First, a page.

The goods-producing sector spearheaded unexpected growth of 0.5 per cent in Canada’s gross domestic product to $1.67 trillion in July.
New figures from Statistics Canada show a continuation of the rebound in the oil and gas industries following the Fort McMurray wildfire and a maintenance shutdown.
Non-conventional oil extraction grew by 19 per cent as it returned to ‘normal level’, the Statistics Canada report said. An overall output boost of 3.9 per cent continued the recovery from four consecutive monthly declines between February and May.
The Big Number
Canada’s July GDP: $1.67 trillion
The overall 0.5 per cent rise follows on from a 0.6 per cent rise in June, which offset a May decline.
Manufacturing rose 0.4 per cent in July, led by a 2.5 per cent boost in non-durable goods.
“A 5.4 per cent rise in output from chemical manufacturing was due to manufacturers of basic chemicals, such as petrochemicals, and pharmaceuticals and medicines,” the Statistics Canada report said.
Petroleum and coal products showed a healthy 8 per cent rise in July, again thanks to the return to full supply following fires in Fort McMurray.
Figures: Statistics Canada
Other smaller gains were seen in computer and electronic products manufacturing, finance and insurance, transportation and warehousing and retail trade.
Construction, meanwhile, declined for a fourth month in a row in July, down 0.8 per cent.
The Bank of Canada’s report in July predicted 3.5 per cent growth over the course of 2016, although economists have put it nearer 3 per cent recently, with some suggesting expansion of 2 per cent or less for the next three years. The interest rate is currently 0.5 per cent.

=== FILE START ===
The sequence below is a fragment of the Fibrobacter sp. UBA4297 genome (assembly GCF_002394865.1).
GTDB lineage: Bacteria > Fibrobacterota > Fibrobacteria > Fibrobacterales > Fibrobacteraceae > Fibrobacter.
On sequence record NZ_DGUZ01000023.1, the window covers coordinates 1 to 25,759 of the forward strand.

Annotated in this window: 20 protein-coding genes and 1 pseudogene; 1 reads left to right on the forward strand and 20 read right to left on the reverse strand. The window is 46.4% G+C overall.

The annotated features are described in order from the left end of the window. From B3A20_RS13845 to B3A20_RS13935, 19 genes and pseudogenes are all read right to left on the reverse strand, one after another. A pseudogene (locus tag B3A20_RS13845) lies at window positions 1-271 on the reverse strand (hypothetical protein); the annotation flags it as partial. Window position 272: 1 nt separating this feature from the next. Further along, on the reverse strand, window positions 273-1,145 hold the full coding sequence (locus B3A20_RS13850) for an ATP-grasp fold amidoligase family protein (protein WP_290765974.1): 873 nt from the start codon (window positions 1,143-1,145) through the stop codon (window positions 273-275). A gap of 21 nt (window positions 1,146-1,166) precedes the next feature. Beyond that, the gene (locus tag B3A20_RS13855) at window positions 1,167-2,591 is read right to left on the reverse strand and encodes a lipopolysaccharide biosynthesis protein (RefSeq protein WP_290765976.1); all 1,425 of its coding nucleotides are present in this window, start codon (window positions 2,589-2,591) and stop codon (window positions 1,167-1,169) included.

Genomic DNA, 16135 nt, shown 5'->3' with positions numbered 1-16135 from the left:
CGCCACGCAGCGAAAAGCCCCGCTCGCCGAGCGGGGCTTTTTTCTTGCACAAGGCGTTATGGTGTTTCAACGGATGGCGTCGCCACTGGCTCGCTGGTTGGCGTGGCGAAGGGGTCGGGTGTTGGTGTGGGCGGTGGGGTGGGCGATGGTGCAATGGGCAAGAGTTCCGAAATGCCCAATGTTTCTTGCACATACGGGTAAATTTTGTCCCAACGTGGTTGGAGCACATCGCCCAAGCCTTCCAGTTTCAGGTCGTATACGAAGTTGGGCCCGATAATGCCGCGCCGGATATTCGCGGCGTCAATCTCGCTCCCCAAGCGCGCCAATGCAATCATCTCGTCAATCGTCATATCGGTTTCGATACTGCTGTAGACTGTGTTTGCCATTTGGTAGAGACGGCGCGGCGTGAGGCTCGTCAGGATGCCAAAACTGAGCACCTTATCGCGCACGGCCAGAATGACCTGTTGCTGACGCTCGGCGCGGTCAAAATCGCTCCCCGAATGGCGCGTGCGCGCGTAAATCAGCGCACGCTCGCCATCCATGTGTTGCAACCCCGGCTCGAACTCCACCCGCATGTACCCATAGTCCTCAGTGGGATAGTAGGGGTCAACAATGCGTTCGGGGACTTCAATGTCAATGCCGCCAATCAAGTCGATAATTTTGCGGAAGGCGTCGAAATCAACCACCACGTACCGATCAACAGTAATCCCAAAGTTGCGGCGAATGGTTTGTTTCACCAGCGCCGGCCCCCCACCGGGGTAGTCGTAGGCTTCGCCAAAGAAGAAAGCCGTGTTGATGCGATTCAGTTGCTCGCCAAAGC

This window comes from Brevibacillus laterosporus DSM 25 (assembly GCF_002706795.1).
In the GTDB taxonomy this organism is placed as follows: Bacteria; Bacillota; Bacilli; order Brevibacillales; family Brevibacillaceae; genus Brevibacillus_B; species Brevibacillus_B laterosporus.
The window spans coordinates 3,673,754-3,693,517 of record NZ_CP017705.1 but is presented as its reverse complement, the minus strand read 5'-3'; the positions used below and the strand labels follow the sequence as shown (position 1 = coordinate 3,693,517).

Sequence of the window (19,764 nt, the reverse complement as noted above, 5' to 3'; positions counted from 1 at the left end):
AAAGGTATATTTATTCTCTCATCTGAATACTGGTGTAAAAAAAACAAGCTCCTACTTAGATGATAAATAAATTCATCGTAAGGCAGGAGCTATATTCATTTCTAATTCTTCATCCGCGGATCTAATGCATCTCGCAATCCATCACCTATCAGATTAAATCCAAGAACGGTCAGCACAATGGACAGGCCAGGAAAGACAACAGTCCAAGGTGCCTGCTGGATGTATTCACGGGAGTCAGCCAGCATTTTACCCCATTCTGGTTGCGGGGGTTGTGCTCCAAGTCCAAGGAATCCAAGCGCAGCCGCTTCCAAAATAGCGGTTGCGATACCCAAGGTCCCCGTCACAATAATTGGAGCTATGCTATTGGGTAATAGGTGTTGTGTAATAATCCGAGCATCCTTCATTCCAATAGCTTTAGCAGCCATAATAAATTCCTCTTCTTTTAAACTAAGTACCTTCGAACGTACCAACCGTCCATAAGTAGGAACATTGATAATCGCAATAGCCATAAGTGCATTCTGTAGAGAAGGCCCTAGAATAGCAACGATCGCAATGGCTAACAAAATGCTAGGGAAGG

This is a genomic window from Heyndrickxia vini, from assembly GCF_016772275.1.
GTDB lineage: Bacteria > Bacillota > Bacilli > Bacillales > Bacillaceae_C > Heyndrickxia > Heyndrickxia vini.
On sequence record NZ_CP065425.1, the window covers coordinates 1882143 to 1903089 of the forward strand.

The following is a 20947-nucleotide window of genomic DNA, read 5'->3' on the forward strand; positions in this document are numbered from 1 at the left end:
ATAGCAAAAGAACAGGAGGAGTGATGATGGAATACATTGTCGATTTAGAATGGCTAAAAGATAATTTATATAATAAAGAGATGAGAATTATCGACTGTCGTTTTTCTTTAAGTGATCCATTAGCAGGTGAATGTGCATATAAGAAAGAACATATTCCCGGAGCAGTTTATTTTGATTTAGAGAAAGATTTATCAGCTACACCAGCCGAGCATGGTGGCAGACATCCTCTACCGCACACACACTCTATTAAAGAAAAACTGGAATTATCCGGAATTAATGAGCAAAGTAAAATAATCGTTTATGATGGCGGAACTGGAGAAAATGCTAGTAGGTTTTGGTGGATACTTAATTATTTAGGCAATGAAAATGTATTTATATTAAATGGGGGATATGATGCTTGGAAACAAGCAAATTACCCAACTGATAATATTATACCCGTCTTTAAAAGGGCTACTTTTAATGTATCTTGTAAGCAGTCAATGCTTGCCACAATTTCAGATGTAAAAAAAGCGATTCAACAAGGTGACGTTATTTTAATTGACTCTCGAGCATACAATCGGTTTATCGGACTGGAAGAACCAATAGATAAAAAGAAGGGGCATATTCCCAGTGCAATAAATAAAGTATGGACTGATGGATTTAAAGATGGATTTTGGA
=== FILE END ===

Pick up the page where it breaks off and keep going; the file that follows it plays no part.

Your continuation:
Meanwhile, the latest jobs data from Statistics Canada shows Quebec spearheaded an unexpected rise in the number of people working in Canada between July and August 2016.
The French-speaking province saw 21,900 more people in work in August, with Canada as a whole adding 26,000 jobs.
Since August 2015, the number of people working has now increased by 77,000 across Canada, with the gains focused on the part-time work sector. Quebec has added 34,000 jobs over the same period, a rise of 0.8 per cent.
With more people in the labour force, the unemployment rate actually rose slightly in August, from 6.9 per cent to 7 per cent, while the employment rate remained steady at 60.9 per cent.
Snapshot: Canada Employment
|End August||End July|
|Unemployment rate (%)||7||6.9|
|Employment rate (%)||60.9||60.9|
|Labour force participation rate (%)||65.5||65.4|
|Youth (15-24) unemployment rate (%)||13.2||13.3|
|Men (over 25) unemployment rate (%)||6.6||6.3|
|Women (over 25) unemployment rate (%)||5.3||5.4|
Source: Statistics Canada
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